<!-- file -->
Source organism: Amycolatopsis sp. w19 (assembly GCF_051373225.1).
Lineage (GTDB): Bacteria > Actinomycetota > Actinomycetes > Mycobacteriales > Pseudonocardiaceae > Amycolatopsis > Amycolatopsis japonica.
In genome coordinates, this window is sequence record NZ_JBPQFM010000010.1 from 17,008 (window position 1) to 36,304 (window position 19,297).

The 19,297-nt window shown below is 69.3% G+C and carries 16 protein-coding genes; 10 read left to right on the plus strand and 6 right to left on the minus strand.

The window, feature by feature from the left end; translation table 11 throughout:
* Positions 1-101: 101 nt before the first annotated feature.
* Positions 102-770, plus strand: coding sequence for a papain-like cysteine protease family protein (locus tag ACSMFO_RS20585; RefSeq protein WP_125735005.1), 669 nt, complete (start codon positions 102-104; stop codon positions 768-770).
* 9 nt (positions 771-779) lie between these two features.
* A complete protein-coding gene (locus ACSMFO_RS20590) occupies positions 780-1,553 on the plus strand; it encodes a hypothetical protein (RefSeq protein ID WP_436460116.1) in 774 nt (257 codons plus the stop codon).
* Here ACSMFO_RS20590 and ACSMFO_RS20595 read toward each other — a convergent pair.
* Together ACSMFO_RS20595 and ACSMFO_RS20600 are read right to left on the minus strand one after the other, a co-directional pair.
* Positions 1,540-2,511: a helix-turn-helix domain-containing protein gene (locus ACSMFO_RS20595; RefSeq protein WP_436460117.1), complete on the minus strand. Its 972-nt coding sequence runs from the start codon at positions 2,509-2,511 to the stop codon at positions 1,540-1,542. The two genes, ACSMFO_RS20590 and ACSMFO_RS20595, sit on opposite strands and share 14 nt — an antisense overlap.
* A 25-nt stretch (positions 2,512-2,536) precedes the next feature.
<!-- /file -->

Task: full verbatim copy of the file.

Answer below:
Source organism: Amycolatopsis sp. w19 (assembly GCF_051373225.1).
Lineage (GTDB): Bacteria > Actinomycetota > Actinomycetes > Mycobacteriales > Pseudonocardiaceae > Amycolatopsis > Amycolatopsis japonica.
In genome coordinates, this window is sequence record NZ_JBPQFM010000010.1 from 17,008 (window position 1) to 36,304 (window position 19,297).

The 19,297-nt window shown below is 69.3% G+C and carries 16 protein-coding genes; 10 read left to right on the plus strand and 6 right to left on the minus strand.

The window, feature by feature from the left end; translation table 11 throughout:
* Positions 1-101: 101 nt before the first annotated feature.
* Positions 102-770, plus strand: coding sequence for a papain-like cysteine protease family protein (locus tag ACSMFO_RS20585; RefSeq protein WP_125735005.1), 669 nt, complete (start codon positions 102-104; stop codon positions 768-770).
* 9 nt (positions 771-779) lie between these two features.
* A complete protein-coding gene (locus ACSMFO_RS20590) occupies positions 780-1,553 on the plus strand; it encodes a hypothetical protein (RefSeq protein ID WP_436460116.1) in 774 nt (257 codons plus the stop codon).
* Here ACSMFO_RS20590 and ACSMFO_RS20595 read toward each other — a convergent pair.
* Together ACSMFO_RS20595 and ACSMFO_RS20600 are read right to left on the minus strand one after the other, a co-directional pair.
* Positions 1,540-2,511: a helix-turn-helix domain-containing protein gene (locus ACSMFO_RS20595; RefSeq protein WP_436460117.1), complete on the minus strand. Its 972-nt coding sequence runs from the start codon at positions 2,509-2,511 to the stop codon at positions 1,540-1,542. The two genes, ACSMFO_RS20590 and ACSMFO_RS20595, sit on opposite strands and share 14 nt — an antisense overlap.
* A 25-nt stretch (positions 2,512-2,536) precedes the next feature.